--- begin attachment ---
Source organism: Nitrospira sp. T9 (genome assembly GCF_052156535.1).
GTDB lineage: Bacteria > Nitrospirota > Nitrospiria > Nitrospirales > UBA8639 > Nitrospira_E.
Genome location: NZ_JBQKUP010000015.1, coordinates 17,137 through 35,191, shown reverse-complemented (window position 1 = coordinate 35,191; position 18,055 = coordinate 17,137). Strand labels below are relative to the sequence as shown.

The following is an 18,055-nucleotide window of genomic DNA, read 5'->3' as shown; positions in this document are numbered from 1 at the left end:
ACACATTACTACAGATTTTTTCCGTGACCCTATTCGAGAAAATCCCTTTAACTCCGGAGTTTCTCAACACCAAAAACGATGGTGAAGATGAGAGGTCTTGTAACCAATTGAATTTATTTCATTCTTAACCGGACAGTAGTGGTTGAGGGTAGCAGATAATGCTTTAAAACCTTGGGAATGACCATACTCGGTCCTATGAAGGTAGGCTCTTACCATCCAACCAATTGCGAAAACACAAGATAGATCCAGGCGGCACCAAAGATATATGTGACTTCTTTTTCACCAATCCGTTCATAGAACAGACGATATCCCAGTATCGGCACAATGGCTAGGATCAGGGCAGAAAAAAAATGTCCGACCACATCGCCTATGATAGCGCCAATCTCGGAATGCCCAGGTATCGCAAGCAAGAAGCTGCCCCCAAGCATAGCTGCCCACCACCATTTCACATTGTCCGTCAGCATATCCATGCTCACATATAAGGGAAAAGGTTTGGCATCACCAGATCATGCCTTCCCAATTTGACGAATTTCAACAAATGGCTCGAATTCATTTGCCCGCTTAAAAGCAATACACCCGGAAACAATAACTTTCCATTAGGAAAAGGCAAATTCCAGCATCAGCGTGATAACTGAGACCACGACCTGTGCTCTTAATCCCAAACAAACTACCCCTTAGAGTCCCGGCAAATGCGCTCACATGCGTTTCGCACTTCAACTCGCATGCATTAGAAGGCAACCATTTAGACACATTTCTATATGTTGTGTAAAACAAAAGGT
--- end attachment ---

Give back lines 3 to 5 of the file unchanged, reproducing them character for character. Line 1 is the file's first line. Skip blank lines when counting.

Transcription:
Genome location: NZ_JBQKUP010000015.1, coordinates 17,137 through 35,191, shown reverse-complemented (window position 1 = coordinate 35,191; position 18,055 = coordinate 17,137). Strand labels below are relative to the sequence as shown.

The following is an 18,055-nucleotide window of genomic DNA, read 5'->3' as shown; positions in this document are numbered from 1 at the left end:
ACACATTACTACAGATTTTTTCCGTGACCCTATTCGAGAAAATCCCTTTAACTCCGGAGTTTCTCAACACCAAAAACGATGGTGAAGATGAGAGGTCTTGTAACCAATTGAATTTATTTCATTCTTAACCGGACAGTAGTGGTTGAGGGTAGCAGATAATGCTTTAAAACCTTGGGAATGACCATACTCGGTCCTATGAAGGTAGGCTCTTACCATCCAACCAATTGCGAAAACACAAGATAGATCCAGGCGGCACCAAAGATATATGTGACTTCTTTTTCACCAATCCGTTCATAGAACAGACGATATCCCAGTATCGGCACAATGGCTAGGATCAGGGCAGAAAAAAAATGTCCGACCACATCGCCTATGATAGCGCCAATCTCGGAATGCCCAGGTATCGCAAGCAAGAAGCTGCCCCCAAGCATAGCTGCCCACCACCATTTCACATTGTCCGTCAGCATATCCATGCTCACATATAAGGGAAAAGGTTTGGCATCACCAGATCATGCCTTCCCAATTTGACGAATTTCAACAAATGGCTCGAATTCATTTGCCCGCTTAAAAGCAATACACCCGGAAACAATAACTTTCCATTAGGAAAAGGCAAATTCCAGCATCAGCGTGATAACTGAGACCACGACCTGTGCTCTTAATCCCAAACAAACTACCCCTTAGAGTCCCGGCAAATGCGCTCACATGCGTTTCGCACTTCAACTCGCATGCATTAGAAGGCAACCATTTAGACACATTTCTATATGTTGTGTAAAACAAAAGGT